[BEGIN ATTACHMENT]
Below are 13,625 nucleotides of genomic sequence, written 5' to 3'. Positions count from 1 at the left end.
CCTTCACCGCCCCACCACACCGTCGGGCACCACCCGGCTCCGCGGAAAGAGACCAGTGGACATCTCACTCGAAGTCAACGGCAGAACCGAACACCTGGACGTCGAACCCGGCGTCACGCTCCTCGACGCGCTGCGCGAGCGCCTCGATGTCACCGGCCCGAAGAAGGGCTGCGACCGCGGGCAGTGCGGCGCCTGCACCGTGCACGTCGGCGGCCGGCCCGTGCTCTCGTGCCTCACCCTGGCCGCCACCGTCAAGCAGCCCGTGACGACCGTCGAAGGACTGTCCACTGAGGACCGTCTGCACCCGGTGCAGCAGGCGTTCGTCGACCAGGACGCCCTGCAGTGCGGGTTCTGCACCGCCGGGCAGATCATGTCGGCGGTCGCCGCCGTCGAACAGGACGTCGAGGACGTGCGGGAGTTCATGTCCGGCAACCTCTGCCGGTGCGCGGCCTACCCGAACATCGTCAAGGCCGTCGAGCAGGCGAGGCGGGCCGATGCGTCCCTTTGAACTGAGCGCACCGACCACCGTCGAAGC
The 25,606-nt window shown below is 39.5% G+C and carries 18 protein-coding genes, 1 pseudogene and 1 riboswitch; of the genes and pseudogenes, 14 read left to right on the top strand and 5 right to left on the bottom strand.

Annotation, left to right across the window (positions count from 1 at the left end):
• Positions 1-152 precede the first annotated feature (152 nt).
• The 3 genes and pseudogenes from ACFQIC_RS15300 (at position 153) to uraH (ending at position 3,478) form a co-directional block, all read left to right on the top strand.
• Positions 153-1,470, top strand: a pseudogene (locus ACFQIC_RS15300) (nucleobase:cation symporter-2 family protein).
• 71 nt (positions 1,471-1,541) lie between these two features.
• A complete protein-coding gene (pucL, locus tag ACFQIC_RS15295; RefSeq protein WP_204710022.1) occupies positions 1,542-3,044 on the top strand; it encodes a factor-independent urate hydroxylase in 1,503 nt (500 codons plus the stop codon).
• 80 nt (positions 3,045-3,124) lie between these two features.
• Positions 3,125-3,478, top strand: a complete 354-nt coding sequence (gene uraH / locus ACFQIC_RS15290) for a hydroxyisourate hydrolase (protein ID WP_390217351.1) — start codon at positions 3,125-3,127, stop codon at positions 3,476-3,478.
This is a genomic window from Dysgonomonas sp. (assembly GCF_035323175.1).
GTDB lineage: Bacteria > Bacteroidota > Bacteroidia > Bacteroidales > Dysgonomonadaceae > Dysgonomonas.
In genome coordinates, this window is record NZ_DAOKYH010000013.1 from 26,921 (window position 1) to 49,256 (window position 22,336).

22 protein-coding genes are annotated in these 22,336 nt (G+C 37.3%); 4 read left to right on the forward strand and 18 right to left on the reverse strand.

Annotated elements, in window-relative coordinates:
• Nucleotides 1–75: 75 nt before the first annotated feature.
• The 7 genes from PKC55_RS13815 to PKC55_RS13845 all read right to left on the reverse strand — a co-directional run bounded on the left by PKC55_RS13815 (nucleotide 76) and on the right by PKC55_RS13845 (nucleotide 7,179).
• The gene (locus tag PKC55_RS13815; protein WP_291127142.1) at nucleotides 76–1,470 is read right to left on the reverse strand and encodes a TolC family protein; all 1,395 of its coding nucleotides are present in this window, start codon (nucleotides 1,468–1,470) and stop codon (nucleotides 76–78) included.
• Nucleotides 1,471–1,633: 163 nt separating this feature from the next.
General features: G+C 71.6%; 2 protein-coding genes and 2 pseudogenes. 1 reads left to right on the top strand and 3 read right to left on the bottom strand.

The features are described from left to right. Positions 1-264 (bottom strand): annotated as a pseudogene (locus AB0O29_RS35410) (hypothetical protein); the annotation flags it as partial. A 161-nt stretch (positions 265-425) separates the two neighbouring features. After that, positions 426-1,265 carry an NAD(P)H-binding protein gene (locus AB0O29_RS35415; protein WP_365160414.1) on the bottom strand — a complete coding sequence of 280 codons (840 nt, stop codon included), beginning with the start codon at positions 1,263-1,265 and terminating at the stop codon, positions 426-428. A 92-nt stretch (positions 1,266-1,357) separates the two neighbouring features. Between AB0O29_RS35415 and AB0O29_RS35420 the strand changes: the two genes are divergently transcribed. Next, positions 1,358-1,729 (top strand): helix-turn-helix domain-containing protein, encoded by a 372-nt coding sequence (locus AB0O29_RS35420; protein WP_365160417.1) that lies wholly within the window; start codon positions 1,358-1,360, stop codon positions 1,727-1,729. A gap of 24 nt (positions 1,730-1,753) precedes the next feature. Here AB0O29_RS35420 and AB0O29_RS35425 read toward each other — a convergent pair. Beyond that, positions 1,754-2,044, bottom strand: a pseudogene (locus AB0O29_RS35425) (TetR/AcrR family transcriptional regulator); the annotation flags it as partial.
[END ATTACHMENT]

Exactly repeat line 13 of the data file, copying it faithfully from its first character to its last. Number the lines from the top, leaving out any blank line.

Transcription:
GTDB lineage: Bacteria > Bacteroidota > Bacteroidia > Bacteroidales > Dysgonomonadaceae > Dysgonomonas.